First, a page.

In 1938, the Church of Jesus Christ of Latter Day Saints funded a project to construct separate waterlines from the “Three Mile Tank” to Bunkerville and Mesquite. Now local residents could go to the local standpipe and obtain water in town instead of having to drive up the mountain to the Three Mile Tank.

In the mid to late 1940’s, funding was secured to provide a rudimentary water distribution system. For Bunkerville, the Bunkerville Water User’s Association was responsible for the distribution system. For Mesquite, it was the Mesquite Farmstead Water Association that was responsible for the distribution system.

The two water companies continued to provide water for the next few decades. In the 1960’s several deep wells were drilled to tap into a deeper aquifer. This deeper aquifer provided much better water quality than the river and the shallow aquifer. As the population in the Virgin Valley began to grow, more deep wells were drilled, spring use was discontinued.

In the early 1990’s the Mesquite Farmstead Water Association (a private company) petitioned the Nevada State Legislature to form a Water District (public entity). Becoming a public entity allowed the District to have access to public funding from federal and state funds for improvements. As mentioned above, the Bunkerville Water User’s Association became part of the Virgin Valley Water District in 1995.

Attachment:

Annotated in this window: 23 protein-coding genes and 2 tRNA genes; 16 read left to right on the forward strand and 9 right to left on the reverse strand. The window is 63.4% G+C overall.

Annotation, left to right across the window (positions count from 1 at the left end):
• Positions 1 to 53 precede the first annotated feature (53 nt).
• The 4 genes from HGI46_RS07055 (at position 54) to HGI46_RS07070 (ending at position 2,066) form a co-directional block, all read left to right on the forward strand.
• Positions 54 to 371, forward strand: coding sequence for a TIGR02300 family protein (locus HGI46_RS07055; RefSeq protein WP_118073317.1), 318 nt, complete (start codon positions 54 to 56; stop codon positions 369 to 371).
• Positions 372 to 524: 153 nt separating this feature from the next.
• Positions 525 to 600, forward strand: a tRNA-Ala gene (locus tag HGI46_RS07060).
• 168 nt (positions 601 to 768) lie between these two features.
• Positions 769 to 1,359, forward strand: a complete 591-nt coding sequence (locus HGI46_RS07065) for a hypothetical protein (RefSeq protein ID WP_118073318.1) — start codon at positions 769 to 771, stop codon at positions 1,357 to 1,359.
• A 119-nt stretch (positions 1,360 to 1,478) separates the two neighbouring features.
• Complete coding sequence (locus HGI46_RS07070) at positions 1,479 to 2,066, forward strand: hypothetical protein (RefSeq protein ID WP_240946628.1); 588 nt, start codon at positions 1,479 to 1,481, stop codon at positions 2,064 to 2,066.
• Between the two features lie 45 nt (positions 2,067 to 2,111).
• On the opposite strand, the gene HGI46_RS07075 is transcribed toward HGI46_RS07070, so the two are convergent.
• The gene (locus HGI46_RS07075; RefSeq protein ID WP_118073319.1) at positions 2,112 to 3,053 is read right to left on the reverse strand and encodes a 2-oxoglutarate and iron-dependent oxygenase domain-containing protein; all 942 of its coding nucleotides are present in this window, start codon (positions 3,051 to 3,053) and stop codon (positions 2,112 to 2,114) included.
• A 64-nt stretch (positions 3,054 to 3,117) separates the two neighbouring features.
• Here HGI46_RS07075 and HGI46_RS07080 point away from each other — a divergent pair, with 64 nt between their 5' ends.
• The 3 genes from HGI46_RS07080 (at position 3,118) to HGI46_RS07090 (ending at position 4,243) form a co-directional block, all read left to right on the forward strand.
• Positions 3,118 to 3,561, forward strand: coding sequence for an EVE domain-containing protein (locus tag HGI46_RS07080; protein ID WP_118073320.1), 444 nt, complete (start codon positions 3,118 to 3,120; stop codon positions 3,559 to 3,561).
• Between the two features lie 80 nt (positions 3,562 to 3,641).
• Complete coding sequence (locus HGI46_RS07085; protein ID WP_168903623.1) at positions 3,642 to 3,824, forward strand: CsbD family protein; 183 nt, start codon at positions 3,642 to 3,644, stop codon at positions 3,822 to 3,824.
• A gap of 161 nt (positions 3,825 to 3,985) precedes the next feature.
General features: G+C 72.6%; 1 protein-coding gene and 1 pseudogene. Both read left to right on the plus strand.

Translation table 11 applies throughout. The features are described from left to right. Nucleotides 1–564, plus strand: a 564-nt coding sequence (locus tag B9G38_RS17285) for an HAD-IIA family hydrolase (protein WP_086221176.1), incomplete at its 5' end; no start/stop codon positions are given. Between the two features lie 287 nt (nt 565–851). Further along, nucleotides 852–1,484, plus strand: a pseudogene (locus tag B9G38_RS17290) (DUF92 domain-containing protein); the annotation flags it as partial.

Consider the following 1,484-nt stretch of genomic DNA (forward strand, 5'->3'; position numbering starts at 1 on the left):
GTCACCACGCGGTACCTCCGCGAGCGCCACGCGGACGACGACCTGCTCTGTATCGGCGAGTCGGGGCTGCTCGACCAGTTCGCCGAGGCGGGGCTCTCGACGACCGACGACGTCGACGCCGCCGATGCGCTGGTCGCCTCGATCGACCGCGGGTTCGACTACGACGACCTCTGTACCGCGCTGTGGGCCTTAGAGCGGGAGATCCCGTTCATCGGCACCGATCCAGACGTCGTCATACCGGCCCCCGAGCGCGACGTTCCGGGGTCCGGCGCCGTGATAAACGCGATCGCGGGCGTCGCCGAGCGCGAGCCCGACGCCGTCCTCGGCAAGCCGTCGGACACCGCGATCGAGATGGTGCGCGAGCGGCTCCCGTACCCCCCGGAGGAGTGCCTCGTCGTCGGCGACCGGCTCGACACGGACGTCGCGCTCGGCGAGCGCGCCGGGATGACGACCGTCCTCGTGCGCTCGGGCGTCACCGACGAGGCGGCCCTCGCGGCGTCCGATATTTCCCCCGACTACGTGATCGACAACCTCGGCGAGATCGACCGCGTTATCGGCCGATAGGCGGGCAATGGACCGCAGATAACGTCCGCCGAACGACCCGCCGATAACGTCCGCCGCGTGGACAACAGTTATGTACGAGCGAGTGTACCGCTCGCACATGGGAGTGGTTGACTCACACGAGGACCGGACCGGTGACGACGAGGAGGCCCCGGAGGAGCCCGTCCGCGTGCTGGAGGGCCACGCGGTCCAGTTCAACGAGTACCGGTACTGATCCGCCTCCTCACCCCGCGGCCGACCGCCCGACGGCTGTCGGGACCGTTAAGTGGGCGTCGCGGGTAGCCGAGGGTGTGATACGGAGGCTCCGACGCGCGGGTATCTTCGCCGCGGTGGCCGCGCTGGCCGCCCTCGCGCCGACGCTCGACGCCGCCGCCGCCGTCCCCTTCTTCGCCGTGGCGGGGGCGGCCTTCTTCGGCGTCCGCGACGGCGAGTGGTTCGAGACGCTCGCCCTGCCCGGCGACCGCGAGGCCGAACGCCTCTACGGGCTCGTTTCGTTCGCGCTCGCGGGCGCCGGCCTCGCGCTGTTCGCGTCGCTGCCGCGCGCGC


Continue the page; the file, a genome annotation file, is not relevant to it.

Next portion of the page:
Torrid growth from the late 1990’s until 2007 required the District to develop several new deep wells and new water tanks. Also, to comply with the then new arsenic standard established by the Environmental Protection Agency, the District built five new arsenic removal treatment plants in 2009 at a cost of $28,000,000.

Currently, the Virgin Valley Water District has 160 miles of pipe in the ground, nine deep wells, seven water storage tanks, five arsenic treatment plants, over 9,000 metered accounts, and over 20,000 acre-feet of water rights. The District continues to grow its’ infrastructure to keep up with the new growth spurt we are realizing. Wells by the Bank of Nevada and in Bunkerville are being constructed now. A new well north of Mesquite is in the planning stages. A new arsenic treatment facility will be built to treat the water from the new well in Bunkerville. A new water tank and transmission line will start construction later this year to serve the Sun City area. The District continues to replace old failing pipe a little at a time.

As part of the federal Safe Drinking Water Act, the District tests for over 90 potential contaminants. The District consistently meets or is lower than the established public health standards. The single family average monthly use is 8,900 gallons – indicating water conservation is occurring. The days of draconian culinary water rate increases are behind us. After 25 years of ups and downs, the District’s management team, staff, operators, and Board of Directors is now strong with an eye to the future and at the same time making sure current needs are met. Abraham Lincoln said it best: “You cannot escape the responsibility of tomorrow by evading it today.” Here’s to another one score and five (25) years!